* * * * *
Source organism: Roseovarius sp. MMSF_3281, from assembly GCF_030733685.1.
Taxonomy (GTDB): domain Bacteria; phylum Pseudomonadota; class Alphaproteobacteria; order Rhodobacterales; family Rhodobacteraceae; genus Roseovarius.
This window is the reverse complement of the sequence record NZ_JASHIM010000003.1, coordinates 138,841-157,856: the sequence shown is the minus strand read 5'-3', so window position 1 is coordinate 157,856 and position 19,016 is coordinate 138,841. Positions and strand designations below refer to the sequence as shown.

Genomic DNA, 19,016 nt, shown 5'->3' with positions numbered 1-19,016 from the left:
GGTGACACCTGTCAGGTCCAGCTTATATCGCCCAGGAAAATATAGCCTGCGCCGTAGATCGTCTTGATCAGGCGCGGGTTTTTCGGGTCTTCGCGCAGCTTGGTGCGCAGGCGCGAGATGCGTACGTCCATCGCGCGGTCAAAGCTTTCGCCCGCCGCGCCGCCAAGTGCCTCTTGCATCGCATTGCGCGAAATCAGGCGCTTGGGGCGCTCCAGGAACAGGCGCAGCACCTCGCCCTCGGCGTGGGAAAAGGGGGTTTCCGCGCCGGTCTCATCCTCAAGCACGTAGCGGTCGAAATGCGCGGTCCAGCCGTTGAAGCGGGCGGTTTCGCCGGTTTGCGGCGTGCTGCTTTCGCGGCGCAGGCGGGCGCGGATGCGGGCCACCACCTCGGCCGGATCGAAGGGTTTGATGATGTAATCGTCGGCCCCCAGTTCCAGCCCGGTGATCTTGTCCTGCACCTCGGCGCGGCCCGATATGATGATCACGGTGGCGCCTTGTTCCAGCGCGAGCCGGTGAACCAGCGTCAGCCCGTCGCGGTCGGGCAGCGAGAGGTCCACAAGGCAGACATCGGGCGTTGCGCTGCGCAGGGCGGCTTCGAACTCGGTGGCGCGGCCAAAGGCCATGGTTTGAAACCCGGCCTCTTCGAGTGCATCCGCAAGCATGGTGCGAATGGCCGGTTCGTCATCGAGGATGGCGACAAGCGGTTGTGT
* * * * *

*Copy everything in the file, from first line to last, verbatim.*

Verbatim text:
Source organism: Roseovarius sp. MMSF_3281, from assembly GCF_030733685.1.
Taxonomy (GTDB): domain Bacteria; phylum Pseudomonadota; class Alphaproteobacteria; order Rhodobacterales; family Rhodobacteraceae; genus Roseovarius.
This window is the reverse complement of the sequence record NZ_JASHIM010000003.1, coordinates 138,841-157,856: the sequence shown is the minus strand read 5'-3', so window position 1 is coordinate 157,856 and position 19,016 is coordinate 138,841. Positions and strand designations below refer to the sequence as shown.

Genomic DNA, 19,016 nt, shown 5'->3' with positions numbered 1-19,016 from the left:
GGTGACACCTGTCAGGTCCAGCTTATATCGCCCAGGAAAATATAGCCTGCGCCGTAGATCGTCTTGATCAGGCGCGGGTTTTTCGGGTCTTCGCGCAGCTTGGTGCGCAGGCGCGAGATGCGTACGTCCATCGCGCGGTCAAAGCTTTCGCCCGCCGCGCCGCCAAGTGCCTCTTGCATCGCATTGCGCGAAATCAGGCGCTTGGGGCGCTCCAGGAACAGGCGCAGCACCTCGCCCTCGGCGTGGGAAAAGGGGGTTTCCGCGCCGGTCTCATCCTCAAGCACGTAGCGGTCGAAATGCGCGGTCCAGCCGTTGAAGCGGGCGGTTTCGCCGGTTTGCGGCGTGCTGCTTTCGCGGCGCAGGCGGGCGCGGATGCGGGCCACCACCTCGGCCGGATCGAAGGGTTTGATGATGTAATCGTCGGCCCCCAGTTCCAGCCCGGTGATCTTGTCCTGCACCTCGGCGCGGCCCGATATGATGATCACGGTGGCGCCTTGTTCCAGCGCGAGCCGGTGAACCAGCGTCAGCCCGTCGCGGTCGGGCAGCGAGAGGTCCACAAGGCAGACATCGGGCGTTGCGCTGCGCAGGGCGGCTTCGAACTCGGTGGCGCGGCCAAAGGCCATGGTTTGAAACCCGGCCTCTTCGAGTGCATCCGCAAGCATGGTGCGAATGGCCGGTTCGTCATCGAGGATGGCGACAAGCGGTTGTGT